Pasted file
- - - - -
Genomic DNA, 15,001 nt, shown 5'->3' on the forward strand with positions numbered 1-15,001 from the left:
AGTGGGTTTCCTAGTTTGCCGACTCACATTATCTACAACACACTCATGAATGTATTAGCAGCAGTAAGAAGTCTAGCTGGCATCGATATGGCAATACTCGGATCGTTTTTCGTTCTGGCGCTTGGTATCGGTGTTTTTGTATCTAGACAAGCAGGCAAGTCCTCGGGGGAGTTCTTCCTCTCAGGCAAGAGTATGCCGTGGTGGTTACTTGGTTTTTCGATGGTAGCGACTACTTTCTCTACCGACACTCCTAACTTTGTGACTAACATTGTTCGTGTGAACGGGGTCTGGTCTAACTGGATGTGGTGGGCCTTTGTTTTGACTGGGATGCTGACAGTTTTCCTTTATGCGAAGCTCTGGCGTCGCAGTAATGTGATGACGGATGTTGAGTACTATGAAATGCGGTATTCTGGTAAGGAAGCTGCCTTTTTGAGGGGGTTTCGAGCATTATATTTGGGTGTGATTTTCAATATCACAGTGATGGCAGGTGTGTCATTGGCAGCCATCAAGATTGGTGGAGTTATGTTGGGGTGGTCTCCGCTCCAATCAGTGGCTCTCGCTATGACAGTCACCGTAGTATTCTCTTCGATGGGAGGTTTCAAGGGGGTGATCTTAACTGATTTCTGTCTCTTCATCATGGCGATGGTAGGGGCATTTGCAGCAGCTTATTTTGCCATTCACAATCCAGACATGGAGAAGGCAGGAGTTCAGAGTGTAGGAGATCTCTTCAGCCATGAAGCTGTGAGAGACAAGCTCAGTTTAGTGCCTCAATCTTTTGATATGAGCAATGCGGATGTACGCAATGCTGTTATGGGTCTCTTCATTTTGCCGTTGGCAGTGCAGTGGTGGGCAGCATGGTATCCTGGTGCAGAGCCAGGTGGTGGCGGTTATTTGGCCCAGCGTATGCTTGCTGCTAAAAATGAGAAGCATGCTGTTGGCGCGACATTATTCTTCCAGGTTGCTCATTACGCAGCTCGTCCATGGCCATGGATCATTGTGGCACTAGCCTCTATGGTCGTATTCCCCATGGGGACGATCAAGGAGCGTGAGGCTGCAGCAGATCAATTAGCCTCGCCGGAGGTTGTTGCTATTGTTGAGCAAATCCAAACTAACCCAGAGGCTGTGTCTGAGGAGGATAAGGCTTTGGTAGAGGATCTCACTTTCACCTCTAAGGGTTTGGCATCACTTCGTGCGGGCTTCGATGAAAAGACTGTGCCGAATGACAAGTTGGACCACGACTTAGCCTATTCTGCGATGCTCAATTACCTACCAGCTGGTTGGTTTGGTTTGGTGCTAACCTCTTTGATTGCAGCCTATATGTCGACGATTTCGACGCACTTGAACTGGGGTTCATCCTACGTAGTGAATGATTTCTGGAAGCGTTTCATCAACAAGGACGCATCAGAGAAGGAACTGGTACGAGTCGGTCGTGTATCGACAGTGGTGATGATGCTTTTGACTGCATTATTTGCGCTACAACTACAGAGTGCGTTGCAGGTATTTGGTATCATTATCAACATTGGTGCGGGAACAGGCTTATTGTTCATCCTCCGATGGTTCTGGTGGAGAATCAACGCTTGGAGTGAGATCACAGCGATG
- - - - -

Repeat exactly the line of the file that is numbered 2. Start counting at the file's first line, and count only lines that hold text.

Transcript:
AGTGGGTTTCCTAGTTTGCCGACTCACATTATCTACAACACACTCATGAATGTATTAGCAGCAGTAAGAAGTCTAGCTGGCATCGATATGGCAATACTCGGATCGTTTTTCGTTCTGGCGCTTGGTATCGGTGTTTTTGTATCTAGACAAGCAGGCAAGTCCTCGGGGGAGTTCTTCCTCTCAGGCAAGAGTATGCCGTGGTGGTTACTTGGTTTTTCGATGGTAGCGACTACTTTCTCTACCGACACTCCTAACTTTGTGACTAACATTGTTCGTGTGAACGGGGTCTGGTCTAACTGGATGTGGTGGGCCTTTGTTTTGACTGGGATGCTGACAGTTTTCCTTTATGCGAAGCTCTGGCGTCGCAGTAATGTGATGACGGATGTTGAGTACTATGAAATGCGGTATTCTGGTAAGGAAGCTGCCTTTTTGAGGGGGTTTCGAGCATTATATTTGGGTGTGATTTTCAATATCACAGTGATGGCAGGTGTGTCATTGGCAGCCATCAAGATTGGTGGAGTTATGTTGGGGTGGTCTCCGCTCCAATCAGTGGCTCTCGCTATGACAGTCACCGTAGTATTCTCTTCGATGGGAGGTTTCAAGGGGGTGATCTTAACTGATTTCTGTCTCTTCATCATGGCGATGGTAGGGGCATTTGCAGCAGCTTATTTTGCCATTCACAATCCAGACATGGAGAAGGCAGGAGTTCAGAGTGTAGGAGATCTCTTCAGCCATGAAGCTGTGAGAGACAAGCTCAGTTTAGTGCCTCAATCTTTTGATATGAGCAATGCGGATGTACGCAATGCTGTTATGGGTCTCTTCATTTTGCCGTTGGCAGTGCAGTGGTGGGCAGCATGGTATCCTGGTGCAGAGCCAGGTGGTGGCGGTTATTTGGCCCAGCGTATGCTTGCTGCTAAAAATGAGAAGCATGCTGTTGGCGCGACATTATTCTTCCAGGTTGCTCATTACGCAGCTCGTCCATGGCCATGGATCATTGTGGCACTAGCCTCTATGGTCGTATTCCCCATGGGGACGATCAAGGAGCGTGAGGCTGCAGCAGATCAATTAGCCTCGCCGGAGGTTGTTGCTATTGTTGAGCAAATCCAAACTAACCCAGAGGCTGTGTCTGAGGAGGATAAGGCTTTGGTAGAGGATCTCACTTTCACCTCTAAGGGTTTGGCATCACTTCGTGCGGGCTTCGATGAAAAGACTGTGCCGAATGACAAGTTGGACCACGACTTAGCCTATTCTGCGATGCTCAATTACCTACCAGCTGGTTGGTTTGGTTTGGTGCTAACCTCTTTGATTGCAGCCTATATGTCGACGATTTCGACGCACTTGAACTGGGGTTCATCCTACGTAGTGAATGATTTCTGGAAGCGTTTCATCAACAAGGACGCATCAGAGAAGGAACTGGTACGAGTCGGTCGTGTATCGACAGTGGTGATGATGCTTTTGACTGCATTATTTGCGCTACAACTACAGAGTGCGTTGCAGGTATTTGGTATCATTATCAACATTGGTGCGGGAACAGGCTTATTGTTCATCCTCCGATGGTTCTGGTGGAGAATCAACGCTTGGAGTGAGATCACAGCGATG